Specifically, I use the GNOME desktop, and there are quite a few apps that make my job easier. Many of these apps will feel right at home in other desktop environments, too! I’m a writer. I make a living typing words on a screen, and I do so using Linux.
The first thing I look for when writing at my computer is a simple text editor. GNOME has one, and it’s called gedit. It’s a great way to take notes. When you enable spell-checking, it’s not a bad way to write longer documents either. Alternatives include Kate (for KDE) and Leafpad (for XFCE).
Gedit is a great way to begin, but make no mistake — this is one of the most feature-rich plain text editors around. Yet even when it comes to writing, one size doesn’t fit all. Let’s go through what you may want to write and see which apps can help.
Writing a Paper?
Throughout grade school and college, you have to write papers. That’s a task for which a basic text editor doesn’t make the cut. Instead you need a full-blown word processor.
The most complete option is LibreOffice. This free office suite is so good for that job that there are increasingly few reasons to choose Microsoft Office, even on Windows. If you’re running one of the most popular Linux distros, LibreOffice likely came installed.
A more lightweight option is AbiWord. This word processor is perfectly able to handle basic formatting and add a bibliography, the kind of things you will need to do before getting your degree. It loads faster than LibreOffice and requires fewer system resources. You can collaborate on a document with someone else who has AbiWord installed, as you can with Google Docs. AbiWord is one of many GNOME apps that come together to form a quazi-office suite.
KDE users may want to check out Calligra Words. It’s a younger project, born as a rewrite of KWord several years ago. It’s not as mature as either of the other two word processors here, but it does integrate better with the Plasma desktop environment.
If you want more options, Linux has them. Keep these tools in mind if you get a job producing reports or white papers.
Writing for the Web
If you’ve never heard of Markdown, it’s a great way to write for the web. Instead of typing HTML, you mark your writing in a way that’s faster and easier. The document remains easy to read, and afterward, you can convert to HTML.
Gedit used to have a plugin that let you edit Markdown and export to an HTML file. That no longer works with newer versions, but you can still edit. To do so, save your document as a Markdown file by ending with .markdown or .mkd. Then go to View > Highlight Mode…
To convert that Markdown to HTML we switch from gedit to the command line. I use the markdown_py command. Open the terminal and type:
markdown_py '/home/.../file.mkd' -f '/home/.../file.html'
In the above command, the first file is the source. -f tells markdown_py to output the conversion to the second file.
To avoid using the command line on GNOME, you can download Atom. This text editor is based on Chromium and is extensible. Add markdown-preview to view a live preview as you type. You can then copy and paste HTML from the app.
These are the methods I’ve used, but there are other Markdown editors for Linux you can try.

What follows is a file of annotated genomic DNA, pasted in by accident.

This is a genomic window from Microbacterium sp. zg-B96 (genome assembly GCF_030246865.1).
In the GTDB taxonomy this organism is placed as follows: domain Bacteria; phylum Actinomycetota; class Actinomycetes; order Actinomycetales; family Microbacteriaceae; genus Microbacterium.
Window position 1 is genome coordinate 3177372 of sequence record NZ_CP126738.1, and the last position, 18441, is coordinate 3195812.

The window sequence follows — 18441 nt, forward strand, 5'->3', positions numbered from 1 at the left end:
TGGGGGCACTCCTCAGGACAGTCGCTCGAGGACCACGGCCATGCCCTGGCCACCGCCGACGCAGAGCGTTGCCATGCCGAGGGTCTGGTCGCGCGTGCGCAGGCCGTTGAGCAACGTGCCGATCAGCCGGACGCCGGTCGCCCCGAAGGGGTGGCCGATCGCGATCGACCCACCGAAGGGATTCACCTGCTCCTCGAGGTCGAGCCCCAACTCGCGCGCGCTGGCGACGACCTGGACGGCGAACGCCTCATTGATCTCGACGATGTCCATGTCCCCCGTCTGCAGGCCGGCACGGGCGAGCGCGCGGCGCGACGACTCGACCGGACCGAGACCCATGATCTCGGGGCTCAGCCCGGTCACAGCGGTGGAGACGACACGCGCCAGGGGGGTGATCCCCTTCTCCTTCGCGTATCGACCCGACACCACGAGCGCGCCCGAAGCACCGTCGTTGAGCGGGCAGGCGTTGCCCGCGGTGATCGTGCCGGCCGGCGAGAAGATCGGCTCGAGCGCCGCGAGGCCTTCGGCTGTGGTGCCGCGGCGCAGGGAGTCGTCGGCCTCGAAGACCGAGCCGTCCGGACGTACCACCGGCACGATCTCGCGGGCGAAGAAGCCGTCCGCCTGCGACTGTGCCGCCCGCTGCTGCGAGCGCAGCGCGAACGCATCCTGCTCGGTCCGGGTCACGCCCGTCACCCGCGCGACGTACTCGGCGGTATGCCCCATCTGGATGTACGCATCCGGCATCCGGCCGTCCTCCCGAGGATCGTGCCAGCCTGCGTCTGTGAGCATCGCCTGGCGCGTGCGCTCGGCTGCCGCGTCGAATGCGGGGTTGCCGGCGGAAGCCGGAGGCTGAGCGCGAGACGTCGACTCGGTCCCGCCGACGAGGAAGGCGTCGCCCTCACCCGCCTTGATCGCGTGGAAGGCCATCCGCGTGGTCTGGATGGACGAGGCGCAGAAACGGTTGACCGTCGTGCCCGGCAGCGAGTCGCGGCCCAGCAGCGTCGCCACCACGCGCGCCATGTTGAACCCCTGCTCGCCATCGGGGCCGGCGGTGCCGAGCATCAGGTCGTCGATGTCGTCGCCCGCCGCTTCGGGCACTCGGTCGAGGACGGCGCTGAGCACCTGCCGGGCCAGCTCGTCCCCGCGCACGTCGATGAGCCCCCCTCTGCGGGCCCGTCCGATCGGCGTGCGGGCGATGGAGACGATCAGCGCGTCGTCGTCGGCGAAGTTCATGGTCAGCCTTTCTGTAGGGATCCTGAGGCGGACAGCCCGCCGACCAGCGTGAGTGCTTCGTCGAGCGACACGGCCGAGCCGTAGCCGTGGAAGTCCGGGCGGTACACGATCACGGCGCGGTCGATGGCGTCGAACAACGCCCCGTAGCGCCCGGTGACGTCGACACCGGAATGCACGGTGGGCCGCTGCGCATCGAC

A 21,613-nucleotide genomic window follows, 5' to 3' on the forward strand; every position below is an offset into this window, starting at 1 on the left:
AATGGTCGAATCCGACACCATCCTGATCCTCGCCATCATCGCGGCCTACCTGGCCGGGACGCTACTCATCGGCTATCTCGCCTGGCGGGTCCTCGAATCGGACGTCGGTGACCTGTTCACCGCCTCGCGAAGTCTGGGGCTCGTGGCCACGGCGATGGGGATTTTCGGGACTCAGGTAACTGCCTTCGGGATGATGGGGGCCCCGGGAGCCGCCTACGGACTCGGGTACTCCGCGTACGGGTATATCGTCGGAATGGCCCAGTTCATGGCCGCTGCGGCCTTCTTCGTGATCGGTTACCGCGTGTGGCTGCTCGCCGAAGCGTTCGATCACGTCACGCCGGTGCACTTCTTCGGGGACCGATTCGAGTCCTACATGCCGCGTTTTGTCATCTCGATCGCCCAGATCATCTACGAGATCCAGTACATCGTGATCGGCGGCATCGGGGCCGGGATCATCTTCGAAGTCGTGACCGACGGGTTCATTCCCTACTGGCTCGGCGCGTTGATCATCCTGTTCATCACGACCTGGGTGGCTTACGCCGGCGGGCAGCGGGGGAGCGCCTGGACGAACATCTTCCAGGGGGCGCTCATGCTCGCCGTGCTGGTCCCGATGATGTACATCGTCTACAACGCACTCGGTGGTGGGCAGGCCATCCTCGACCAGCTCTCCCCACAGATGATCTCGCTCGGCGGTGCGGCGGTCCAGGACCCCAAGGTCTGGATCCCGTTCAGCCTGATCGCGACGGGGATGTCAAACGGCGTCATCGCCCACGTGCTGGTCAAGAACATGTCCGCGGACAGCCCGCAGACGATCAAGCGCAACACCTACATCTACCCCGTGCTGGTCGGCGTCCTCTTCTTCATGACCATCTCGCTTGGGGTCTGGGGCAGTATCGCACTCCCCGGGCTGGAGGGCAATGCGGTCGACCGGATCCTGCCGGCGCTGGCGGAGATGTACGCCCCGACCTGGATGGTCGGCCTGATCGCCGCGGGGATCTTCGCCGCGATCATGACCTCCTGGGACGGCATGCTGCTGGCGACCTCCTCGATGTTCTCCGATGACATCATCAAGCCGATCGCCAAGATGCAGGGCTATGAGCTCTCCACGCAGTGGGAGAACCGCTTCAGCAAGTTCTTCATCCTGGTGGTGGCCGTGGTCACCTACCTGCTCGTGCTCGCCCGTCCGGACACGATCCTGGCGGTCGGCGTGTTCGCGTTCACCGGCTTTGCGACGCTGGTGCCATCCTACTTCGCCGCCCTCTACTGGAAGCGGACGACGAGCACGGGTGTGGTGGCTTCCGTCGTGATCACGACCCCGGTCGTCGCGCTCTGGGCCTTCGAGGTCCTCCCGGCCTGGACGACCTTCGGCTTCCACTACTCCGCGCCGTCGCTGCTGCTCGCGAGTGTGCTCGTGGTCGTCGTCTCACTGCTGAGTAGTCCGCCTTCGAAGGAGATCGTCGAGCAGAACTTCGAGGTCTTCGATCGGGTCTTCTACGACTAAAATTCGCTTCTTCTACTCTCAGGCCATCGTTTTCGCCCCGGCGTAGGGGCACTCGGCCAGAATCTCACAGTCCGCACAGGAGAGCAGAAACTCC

Apps for Writing an eBook
Writing an eBook isn’t easy. After you get your words together and make edits, you have to deal with formatting. That isn’t as simple as opening up LibreOffice and clicking the tool bar. EBooks come in special formats, the most common of which is ePub.
An ePub book is a .zip folder filled with HTML files. You can see this for yourself by renaming .epub to .zip and looking around.
You can try making one from scratch, but you may have an easier time with a dedicated program or plugin. There are a few options, but on Linux, Sigil is the easiest tool for the job. This app not only creates ePubs, it lets you edit them. That isn’t a feature all alternatives can boast.
Writing Your Journal
There are many reasons to keep a journal. One is to record your private personal musings. Another is to keep a record of your actions from day to day. Plus creating entries makes for great writing practice.
And when it comes to writing a novel, a journal can be a good way to keep up with ideas.
Lifeograph is a great app that adheres to GNOME’s modern design language. You can create entries, organize them with tags, and view your logs via a graph.
Digital journaling is a commitment. Need help getting started? Try creating the habit by taking a 30-day challenge.
Getting Rid of Distractions
No matter what you’re writing, distractions don’t help. Anything can ruin your concentration. It could be a notification or merely the numbers of your clock ticking away. Hiding the notification area may help you hunker down.
You can open gedit, Atom, LibreOffice, and AbiWord fullscreen. That might be enough. Pressing F11 usually does the job.
To take things up a notch, try FocusWriter. Unlike other apps, this one defaults to fullscreen. There are themes that can help get you in the mood, such as a piece of paper on a desk.
For long projects, FocusWriter can set daily writing goals, track your word count, and provide other statistics. This may be the motivation you need to finally write the next great novel.
Ready to Write?
Linux may not have as many options as other platforms, but writing isn’t a complex task. With the software above, the essentials are covered. And when you consider that these apps are all free, Linux is perfect for the beginner writer’s income.
What operating system do you do your writing from? What applications would be hard to do without? Let’s talk, writer to writer, in the comments below.